Types of Companies in Indonesia of Interest to Expats

dafluff

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There are many forms of companies and incorporation in Indonesia. If certain conditions are met, expatriates can be involved in the creation of three types:

Usaha Dagang (UD)
Commanditaire vennootschap (CV)
An expatriate who is married to an Indonesian citizen and who holds a KITAS/P visa sponsored by his/her spouse may be involved in a UD or CV that is created by their spouse.​
Perseroan Terbatas - Penanaman Modal Asing (PT PMA)
This is the only option for forming a company that is available to an expatriate who is not sponsored by an Indonesian spouse.​


A quick overview and the pros and cons of the above:

Usaha Dagang (UD) - Equivalent to sole proprietorship, this is the simplest form of company. It is easy to establish. Any notary should be able to draw up documents for this, as well as arrange for a business permit (Surat Ijin Usaha Perdagangan, or SIUP) for a relatively low cost. The owner should also apply for a tax identity numer (Nomor Pokok Wajib Pajak, or NPWP) if s/he doesn’t have one already (the UD does not require a separate tax number). For all of those services, a notary in Denpasar, Bali charged about Rp 1.5 million (~ USD 120) in 2014. Only an Indonesian citizen can form the UD, but his/her foreign spouse can work for the UD. The UD cannot obtain the needed permits (KITAS and IMTA) to employ unrelated foreigners.

Pros: Easy to form, may employ a foreign spouse on a KITAS/KITAP without any additional paperwork, good choice for small family business, minimal asset requirements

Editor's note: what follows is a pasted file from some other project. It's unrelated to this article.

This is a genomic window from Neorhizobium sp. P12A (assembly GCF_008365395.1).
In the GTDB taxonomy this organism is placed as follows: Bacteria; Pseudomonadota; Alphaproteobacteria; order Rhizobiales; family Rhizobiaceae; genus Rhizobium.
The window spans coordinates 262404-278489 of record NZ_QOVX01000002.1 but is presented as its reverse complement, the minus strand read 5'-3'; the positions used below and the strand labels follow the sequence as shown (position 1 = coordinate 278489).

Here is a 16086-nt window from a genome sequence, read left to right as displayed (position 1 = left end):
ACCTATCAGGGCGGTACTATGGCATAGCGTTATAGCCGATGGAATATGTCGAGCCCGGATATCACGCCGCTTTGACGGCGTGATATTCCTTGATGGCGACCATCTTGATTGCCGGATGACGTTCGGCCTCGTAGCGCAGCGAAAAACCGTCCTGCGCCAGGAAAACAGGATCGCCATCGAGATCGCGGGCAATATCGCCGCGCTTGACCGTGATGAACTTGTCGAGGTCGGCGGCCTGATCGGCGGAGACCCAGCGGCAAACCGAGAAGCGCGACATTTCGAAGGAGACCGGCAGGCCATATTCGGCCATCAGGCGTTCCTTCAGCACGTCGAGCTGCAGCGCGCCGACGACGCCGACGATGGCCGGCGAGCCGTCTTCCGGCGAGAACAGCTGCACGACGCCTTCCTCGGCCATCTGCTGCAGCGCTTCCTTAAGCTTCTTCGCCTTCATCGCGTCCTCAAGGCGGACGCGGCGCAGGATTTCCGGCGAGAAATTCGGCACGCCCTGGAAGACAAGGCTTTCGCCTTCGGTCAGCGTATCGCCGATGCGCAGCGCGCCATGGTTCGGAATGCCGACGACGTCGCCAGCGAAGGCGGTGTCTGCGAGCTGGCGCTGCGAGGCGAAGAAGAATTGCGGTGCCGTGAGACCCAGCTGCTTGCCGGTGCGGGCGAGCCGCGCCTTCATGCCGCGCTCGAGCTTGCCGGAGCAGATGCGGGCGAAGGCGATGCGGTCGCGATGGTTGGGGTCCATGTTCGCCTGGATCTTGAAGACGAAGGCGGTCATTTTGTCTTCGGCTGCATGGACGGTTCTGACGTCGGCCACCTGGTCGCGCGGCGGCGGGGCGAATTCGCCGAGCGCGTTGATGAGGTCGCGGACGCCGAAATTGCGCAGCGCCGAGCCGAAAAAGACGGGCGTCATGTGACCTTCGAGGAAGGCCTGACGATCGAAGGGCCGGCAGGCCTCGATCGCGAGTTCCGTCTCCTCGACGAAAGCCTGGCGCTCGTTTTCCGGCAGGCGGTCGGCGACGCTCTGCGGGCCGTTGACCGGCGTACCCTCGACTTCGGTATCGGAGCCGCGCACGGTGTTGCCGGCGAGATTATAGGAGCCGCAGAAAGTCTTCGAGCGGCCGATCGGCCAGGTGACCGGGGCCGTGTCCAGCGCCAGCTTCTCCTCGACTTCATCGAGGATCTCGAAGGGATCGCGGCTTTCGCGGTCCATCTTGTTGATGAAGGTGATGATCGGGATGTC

Cons: As with all sole proprietorships, the owner shoulders all the risk, and there is no separation of assets between the business and the owner. The UD is not a legal entity. Only an Indonesian citizen can form the UD.

Commanditaire vennootschap (CV) – This is equivalent to limited liability partnership. It is probably the most common form of company after UD, although I doubt any non-Dutch speakers can even spell it correctly. Usually it is just referred to as “CV”. The CV requires at least two participants: the managing partner and a limited partner. The managing partner deals with the day-to-day operations, the limited partner provides capital and general oversight. Incorporation is fairly easy and only slightly more expensive than UD. All partners have to be Indonesian citizens.

Pros: Still easy to form, may employ the foreign spouse of the managing partner who is on a spouse-sponsored KITAS/KITAP without any additional paperwork. It’s a good choice if you need a partner to provide capital. It provides separation of assets for the limited partner.

Cons: No separation of assets for the managing partner. Not a legal entity. All partners have to be Indonesian citizens. Slightly more complicated set up than UD.

Perseroan Terbatas - Penanaman Modal Asing (PT PMA) - A full fledged Limited Liability partnership. This is the only way you can own a private business as a foreigner if you are not a spousal KITAS or KITAP holder. A foreigner can own a PT PMA outright up to the percentage allowed by Perpres [Presidential Instruction] no.44/2016 (link).

A PT PMA is much more complicated to form than the two previous options. It involves far more paperwork, the details of which are beyond the scope of this article. The biggest hurdle will probably be the capital requirement: Rp 10 billion capital (roughly USD 764,000 at August 2016 exchange rates) with Rp 2.5 billion (~USD 191,000) paid-up capital. Assistance by a law firm specializing in PT PMA is recommended, even though it further increases start up costs.​

Pros: It can sponsor the foreign owner’s stay visa and work permit. There is separation of assets between the owner and the company. It may hire foreigners, provided they qualify for proper permits such as an IMTA. It is the only way for a foreigner not on a spousal KITAS/KITAP to own a company. The PMA may own assets such as property with a Hak Guna Bangunan (HGB) title, not freehold. HGB is the type of title that Indonesian businesses use to control their properties.)